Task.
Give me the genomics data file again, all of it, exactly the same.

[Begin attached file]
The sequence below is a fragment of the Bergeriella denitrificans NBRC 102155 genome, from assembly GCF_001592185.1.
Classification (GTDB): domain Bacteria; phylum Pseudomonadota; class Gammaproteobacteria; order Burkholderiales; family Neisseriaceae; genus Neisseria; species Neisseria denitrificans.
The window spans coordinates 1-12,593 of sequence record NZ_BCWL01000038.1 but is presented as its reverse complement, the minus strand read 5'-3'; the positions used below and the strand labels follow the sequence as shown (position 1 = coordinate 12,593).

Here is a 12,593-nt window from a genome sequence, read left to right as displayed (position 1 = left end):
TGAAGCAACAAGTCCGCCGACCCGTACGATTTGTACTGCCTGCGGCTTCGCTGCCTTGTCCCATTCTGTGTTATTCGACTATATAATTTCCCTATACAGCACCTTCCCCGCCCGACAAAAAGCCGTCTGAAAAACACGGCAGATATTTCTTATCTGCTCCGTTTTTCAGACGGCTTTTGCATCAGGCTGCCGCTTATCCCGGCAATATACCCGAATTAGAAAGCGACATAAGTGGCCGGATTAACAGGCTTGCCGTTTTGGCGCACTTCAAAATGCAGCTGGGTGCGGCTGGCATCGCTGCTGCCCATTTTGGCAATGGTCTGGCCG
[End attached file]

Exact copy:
The sequence below is a fragment of the Bergeriella denitrificans NBRC 102155 genome, from assembly GCF_001592185.1.
Classification (GTDB): domain Bacteria; phylum Pseudomonadota; class Gammaproteobacteria; order Burkholderiales; family Neisseriaceae; genus Neisseria; species Neisseria denitrificans.
The window spans coordinates 1-12,593 of sequence record NZ_BCWL01000038.1 but is presented as its reverse complement, the minus strand read 5'-3'; the positions used below and the strand labels follow the sequence as shown (position 1 = coordinate 12,593).

Here is a 12,593-nt window from a genome sequence, read left to right as displayed (position 1 = left end):
TGAAGCAACAAGTCCGCCGACCCGTACGATTTGTACTGCCTGCGGCTTCGCTGCCTTGTCCCATTCTGTGTTATTCGACTATATAATTTCCCTATACAGCACCTTCCCCGCCCGACAAAAAGCCGTCTGAAAAACACGGCAGATATTTCTTATCTGCTCCGTTTTTCAGACGGCTTTTGCATCAGGCTGCCGCTTATCCCGGCAATATACCCGAATTAGAAAGCGACATAAGTGGCCGGATTAACAGGCTTGCCGTTTTGGCGCACTTCAAAATGCAGCTGGGTGCGGCTGGCATCGCTGCTGCCCATTTTGGCAATGGTCTGGCCG